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A rolling stone gathers no moss --Sententiae by Publilius Syrus

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Train wreck at Montparnasse (October 22, 1895) by Studio Lévy and Sons.
Train wreck at Montparnasse (October 22, 1895) by Studio Lévy and Sons.

Sententiae (plural Latin form) are brief moral sayings, such as proverbs, adages, aphorisms, maxims, or apophthegms taken from ancient or popular or other sources, often quoted without context. A sententia (singular), also called a "sentence," is a kind of rhetorical proof. That is, if, in the midst of your presentation or conversation you say an old proverb or well-known quotation or especially witty or apt turn of phrase, you may be able to gain more easily the assent of your listener, who will hear a kind of non-logical, but agreed-upon "truth" in what you are saying.

The use of sententiae is explained by Aristotle (Rhetoric 2.21 [1394a19ff], where he discusses the gnomê, or sententious maxim, as a form of enthymeme) and Quintilian (Institutes of Oratory, 8.5) amongst other classical authorities. Heavily influenced by humanist educational practices that encouraged the harvesting and use of commonplaces, or short quotable passages, early modern English writers were especially attracted to sententiae. The technique of sententious speech is exemplified by Polonius' famous speech to Laertes in Hamlet (Act 1, scene 3). Sometimes in Elizabethan and Jacobean drama the sententious lines appear at the end of scenes in rhymed couplets (for instance, John Webster's The Duchess of Malfi).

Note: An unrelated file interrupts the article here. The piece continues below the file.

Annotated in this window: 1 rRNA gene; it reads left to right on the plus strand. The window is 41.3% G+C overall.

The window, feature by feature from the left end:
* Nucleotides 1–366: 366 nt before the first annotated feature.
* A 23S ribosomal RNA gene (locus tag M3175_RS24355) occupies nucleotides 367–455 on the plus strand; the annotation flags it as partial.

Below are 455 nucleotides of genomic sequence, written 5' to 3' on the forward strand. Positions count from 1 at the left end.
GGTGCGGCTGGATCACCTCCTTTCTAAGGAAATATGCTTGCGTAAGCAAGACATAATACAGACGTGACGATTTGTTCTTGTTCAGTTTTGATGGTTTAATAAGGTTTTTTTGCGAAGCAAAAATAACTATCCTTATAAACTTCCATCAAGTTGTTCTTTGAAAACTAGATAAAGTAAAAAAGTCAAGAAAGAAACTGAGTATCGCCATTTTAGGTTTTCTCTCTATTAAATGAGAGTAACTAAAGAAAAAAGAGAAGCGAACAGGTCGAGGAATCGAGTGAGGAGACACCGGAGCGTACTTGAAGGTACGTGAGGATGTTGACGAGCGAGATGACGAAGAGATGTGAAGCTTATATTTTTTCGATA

In some early modern dramatic texts and other writings, sententiae are often flagged by marginal notes or special marks (see G.K. Hunter, "The Marking of Sententiæ in Elizabethan Printed Plays, Poems, and Romances," The Library 5th series 6 (1951): 171-188).

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